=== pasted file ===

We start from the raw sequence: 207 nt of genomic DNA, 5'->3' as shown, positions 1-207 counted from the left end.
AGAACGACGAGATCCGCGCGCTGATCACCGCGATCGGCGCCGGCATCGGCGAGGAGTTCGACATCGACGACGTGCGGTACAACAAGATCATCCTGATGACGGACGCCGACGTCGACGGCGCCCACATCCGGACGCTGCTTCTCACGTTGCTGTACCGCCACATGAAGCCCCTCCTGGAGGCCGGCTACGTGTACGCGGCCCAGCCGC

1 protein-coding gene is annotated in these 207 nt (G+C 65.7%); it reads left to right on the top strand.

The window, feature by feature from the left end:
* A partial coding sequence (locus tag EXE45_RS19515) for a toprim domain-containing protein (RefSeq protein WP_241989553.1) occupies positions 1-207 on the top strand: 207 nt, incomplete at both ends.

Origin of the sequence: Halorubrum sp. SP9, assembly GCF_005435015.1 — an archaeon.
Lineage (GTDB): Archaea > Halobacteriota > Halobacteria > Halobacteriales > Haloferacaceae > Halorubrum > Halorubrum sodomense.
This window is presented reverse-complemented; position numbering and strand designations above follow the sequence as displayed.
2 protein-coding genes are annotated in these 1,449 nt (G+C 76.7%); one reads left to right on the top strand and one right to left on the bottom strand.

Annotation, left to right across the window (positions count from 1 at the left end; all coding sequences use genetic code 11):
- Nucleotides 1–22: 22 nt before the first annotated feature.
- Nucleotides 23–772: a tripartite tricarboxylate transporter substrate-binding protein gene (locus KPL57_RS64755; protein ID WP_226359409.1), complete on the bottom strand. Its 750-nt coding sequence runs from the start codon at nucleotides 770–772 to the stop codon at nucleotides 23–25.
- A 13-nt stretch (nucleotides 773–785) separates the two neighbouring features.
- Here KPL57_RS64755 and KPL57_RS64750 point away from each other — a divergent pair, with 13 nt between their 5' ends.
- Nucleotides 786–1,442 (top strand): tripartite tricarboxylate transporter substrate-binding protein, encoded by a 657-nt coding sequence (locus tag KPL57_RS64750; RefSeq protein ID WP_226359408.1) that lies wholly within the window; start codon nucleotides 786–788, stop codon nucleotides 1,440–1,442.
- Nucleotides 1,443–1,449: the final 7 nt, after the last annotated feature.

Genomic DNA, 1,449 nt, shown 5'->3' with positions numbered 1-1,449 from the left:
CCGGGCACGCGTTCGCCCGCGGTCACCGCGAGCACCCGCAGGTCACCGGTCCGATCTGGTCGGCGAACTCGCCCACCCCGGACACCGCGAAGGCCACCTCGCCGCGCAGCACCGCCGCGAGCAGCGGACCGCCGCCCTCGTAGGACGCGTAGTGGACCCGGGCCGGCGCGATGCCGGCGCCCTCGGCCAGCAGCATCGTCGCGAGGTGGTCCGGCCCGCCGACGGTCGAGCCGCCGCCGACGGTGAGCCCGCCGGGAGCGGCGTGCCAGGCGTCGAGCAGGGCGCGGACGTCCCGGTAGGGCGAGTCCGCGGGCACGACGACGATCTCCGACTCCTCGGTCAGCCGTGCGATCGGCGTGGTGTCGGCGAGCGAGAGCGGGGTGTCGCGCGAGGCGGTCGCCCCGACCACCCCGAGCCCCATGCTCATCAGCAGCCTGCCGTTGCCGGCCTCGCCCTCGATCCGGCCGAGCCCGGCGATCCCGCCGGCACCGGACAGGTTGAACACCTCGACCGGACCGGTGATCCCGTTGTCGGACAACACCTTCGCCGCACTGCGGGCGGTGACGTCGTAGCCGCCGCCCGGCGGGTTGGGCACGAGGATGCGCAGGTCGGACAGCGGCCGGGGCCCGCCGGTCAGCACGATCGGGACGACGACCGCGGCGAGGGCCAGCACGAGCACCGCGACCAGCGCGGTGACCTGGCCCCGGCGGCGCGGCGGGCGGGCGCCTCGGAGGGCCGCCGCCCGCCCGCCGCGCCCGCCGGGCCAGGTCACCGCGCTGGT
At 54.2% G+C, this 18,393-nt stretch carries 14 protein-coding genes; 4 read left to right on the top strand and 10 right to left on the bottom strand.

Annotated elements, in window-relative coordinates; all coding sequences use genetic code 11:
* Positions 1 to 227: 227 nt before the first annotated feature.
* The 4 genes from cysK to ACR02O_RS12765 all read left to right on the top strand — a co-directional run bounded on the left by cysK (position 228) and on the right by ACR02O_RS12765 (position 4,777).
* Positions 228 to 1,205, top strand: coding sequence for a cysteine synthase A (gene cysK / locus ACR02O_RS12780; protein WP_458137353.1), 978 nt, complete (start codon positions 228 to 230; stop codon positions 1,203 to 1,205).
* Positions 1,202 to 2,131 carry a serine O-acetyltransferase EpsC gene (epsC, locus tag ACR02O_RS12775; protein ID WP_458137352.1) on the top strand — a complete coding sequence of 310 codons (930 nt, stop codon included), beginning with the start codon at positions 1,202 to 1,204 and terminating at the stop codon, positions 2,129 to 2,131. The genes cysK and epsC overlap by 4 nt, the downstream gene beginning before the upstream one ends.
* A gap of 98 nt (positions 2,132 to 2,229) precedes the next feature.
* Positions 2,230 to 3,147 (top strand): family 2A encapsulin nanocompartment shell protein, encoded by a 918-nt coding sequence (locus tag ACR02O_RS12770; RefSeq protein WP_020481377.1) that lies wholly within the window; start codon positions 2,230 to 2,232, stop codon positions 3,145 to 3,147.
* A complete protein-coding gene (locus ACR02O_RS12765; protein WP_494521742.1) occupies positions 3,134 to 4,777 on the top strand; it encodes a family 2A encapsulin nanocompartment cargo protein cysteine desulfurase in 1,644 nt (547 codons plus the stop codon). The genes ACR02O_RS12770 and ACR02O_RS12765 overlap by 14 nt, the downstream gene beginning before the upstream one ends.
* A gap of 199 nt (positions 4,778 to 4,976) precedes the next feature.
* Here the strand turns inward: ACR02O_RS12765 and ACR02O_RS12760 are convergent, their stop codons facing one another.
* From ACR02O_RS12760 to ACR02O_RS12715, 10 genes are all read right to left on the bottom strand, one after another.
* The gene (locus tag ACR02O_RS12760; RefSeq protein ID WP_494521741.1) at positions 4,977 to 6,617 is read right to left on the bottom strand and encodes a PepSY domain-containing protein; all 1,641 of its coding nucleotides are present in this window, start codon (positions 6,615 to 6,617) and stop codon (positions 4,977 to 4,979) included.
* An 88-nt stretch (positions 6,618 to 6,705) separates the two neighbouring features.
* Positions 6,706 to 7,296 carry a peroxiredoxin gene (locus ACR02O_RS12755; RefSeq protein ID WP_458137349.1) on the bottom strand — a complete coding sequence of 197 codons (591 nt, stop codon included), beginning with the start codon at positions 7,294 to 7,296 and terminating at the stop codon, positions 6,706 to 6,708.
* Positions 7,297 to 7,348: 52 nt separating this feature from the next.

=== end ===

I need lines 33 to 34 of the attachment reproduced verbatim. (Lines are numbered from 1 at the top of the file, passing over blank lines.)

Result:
* Positions 6,706 to 7,296 carry a peroxiredoxin gene (locus ACR02O_RS12755; RefSeq protein ID WP_458137349.1) on the bottom strand — a complete coding sequence of 197 codons (591 nt, stop codon included), beginning with the start codon at positions 7,294 to 7,296 and terminating at the stop codon, positions 6,706 to 6,708.
* Positions 7,297 to 7,348: 52 nt separating this feature from the next.